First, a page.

I actually liked ‘Wham’. Clearly an ignorant song, it gets close to reaching the potential that formula offers up. A weird, minimal beat brings an intriguing listening experience to the table, and Tyga’s flow is less boring than it is anywhere else on the album. Of course though, the sad reality sets in again when you begin to comprehend the lyrics and their message, and true to tradition, the outro is this song’s downfall:
Yeah, you now listenin to the sounds of T-Y-G, if you don’t like what you hear, sit back and shut the fuck up.
Oh yeah, and have a nice day.
It’s literally inconceivable that that outro could sound cool, and it ruins the song for good measure. ‘Wham, however, is the only song on this album I can envision getting played in the club, something weird when one considers how successful a formula that has been for Tyga, and that recent (and fairly good) releases such as ’40 Mill’ and ‘Hookah’ are nowhere to be found on this album. 3/10
‘Pleazer’ caused more controversy than most songs on this album. Despite Tyga clearing this problem up by saying the song is two years old and that if made now “it would be way more special and classier”, the songs lyrics were considered filthy and discomfiting by news outlets and listeners alike. It begins by criticising fake bodies as well as fake designer clothes, highly ironic given that his new girlfriend has fake lips. There’s so much to say about this track that it would be overkill to detail everything wrong with it, so I’m just going to link the Rap Genius lyrics instead. It’s not hard to deduce what’s wrong with this track. Its lyrics are deeply misogynistic, sexist and chauvinistic, in addition to being morally reprehensible and borderline-paedophilic given his current relationship. Despite his claims that this was written about his previous girlfriend, Boosie’s guest first is nothing if not recent, given that he mentions “Kardashian pussy”. This song would already be vile even if it were written about the the most floozy of women, but the fact that it exists on this particular album in 2015 means Tyga should probably be on a register somewhere. A personal favourite has to be “T-Nasty, ’bout to catch a felony for it”. That statement may prove to be more realistic than Tyga originally-envisioned. 0/10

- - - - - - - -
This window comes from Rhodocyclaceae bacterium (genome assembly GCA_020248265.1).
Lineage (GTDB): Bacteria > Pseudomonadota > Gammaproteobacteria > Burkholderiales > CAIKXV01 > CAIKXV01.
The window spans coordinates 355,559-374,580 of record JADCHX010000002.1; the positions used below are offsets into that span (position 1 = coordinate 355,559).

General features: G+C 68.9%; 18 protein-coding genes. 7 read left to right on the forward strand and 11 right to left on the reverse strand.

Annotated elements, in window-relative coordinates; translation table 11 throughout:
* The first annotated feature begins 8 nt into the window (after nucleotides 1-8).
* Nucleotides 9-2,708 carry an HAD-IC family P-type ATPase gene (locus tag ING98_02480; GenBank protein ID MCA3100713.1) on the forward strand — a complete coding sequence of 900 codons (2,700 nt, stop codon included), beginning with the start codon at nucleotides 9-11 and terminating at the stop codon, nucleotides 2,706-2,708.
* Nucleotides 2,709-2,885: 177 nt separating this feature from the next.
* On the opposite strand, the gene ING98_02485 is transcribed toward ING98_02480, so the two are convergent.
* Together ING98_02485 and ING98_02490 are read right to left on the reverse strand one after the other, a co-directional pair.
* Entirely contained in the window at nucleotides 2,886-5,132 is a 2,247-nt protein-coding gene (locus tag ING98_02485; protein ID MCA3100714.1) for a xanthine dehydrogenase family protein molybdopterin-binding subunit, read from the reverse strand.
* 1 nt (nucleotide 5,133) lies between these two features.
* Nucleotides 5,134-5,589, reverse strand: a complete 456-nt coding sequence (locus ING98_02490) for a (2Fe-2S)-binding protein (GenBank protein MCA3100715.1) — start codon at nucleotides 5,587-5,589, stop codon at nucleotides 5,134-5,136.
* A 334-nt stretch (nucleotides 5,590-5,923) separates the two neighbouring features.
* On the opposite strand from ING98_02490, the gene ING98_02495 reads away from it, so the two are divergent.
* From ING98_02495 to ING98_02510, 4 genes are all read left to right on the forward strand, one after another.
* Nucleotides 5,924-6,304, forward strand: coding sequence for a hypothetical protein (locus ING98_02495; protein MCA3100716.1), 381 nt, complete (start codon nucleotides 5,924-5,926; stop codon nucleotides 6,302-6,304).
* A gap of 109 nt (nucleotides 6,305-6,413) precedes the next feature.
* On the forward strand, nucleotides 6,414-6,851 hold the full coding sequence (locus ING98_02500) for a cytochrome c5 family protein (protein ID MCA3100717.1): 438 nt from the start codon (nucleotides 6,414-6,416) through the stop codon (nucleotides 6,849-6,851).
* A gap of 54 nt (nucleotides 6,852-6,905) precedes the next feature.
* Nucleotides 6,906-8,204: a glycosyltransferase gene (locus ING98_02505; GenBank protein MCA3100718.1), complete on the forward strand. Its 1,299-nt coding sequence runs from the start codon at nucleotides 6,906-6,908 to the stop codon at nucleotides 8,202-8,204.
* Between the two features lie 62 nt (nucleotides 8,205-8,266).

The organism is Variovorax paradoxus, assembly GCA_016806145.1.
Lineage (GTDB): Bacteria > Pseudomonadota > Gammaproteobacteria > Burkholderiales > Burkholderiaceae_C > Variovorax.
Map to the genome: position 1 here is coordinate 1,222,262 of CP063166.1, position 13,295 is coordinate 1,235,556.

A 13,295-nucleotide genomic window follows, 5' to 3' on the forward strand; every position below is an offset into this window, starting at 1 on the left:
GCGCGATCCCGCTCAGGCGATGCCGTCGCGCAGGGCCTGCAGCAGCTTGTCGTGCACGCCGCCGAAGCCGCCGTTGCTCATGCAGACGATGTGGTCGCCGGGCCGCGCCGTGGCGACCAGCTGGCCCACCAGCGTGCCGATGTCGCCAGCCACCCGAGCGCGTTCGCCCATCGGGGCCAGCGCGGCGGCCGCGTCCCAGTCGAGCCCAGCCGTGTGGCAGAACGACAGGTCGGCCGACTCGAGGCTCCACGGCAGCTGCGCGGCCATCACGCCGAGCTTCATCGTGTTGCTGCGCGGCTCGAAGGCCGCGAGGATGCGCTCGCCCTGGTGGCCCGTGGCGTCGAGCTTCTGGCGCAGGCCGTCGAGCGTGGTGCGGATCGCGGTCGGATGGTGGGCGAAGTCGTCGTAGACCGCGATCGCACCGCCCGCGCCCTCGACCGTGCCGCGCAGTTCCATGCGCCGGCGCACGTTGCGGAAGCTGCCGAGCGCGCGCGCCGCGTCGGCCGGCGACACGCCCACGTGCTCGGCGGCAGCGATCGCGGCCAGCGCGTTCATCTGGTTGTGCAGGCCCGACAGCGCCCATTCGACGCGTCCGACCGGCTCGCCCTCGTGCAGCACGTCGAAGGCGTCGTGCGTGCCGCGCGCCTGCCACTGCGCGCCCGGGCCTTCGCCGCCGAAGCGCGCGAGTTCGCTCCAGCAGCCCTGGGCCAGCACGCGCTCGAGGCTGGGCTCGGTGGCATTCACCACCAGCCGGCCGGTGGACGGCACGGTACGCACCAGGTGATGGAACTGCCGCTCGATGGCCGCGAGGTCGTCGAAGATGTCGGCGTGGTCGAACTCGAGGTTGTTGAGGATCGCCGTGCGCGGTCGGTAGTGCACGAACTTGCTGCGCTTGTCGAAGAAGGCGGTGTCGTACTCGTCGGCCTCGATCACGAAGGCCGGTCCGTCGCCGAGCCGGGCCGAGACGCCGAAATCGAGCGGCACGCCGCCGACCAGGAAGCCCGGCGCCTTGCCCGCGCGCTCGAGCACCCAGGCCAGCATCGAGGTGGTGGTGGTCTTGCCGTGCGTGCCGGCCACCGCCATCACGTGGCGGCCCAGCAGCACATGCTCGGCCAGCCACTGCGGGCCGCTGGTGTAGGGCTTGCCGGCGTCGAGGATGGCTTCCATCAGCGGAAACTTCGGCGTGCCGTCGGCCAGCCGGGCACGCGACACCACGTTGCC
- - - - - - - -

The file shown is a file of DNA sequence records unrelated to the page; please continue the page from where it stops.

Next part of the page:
‘Hollywood Niggaz’ has been slated the worst song on the album by many critics, and I can see where they’re coming from. A cringeworthy pre-hook builds to a first verse comprised of pathetic Drake disses, boasts about money, and rape threats.
Don’t leave your bitch alone in the room with me
Tying rope or comatose her in a coma homie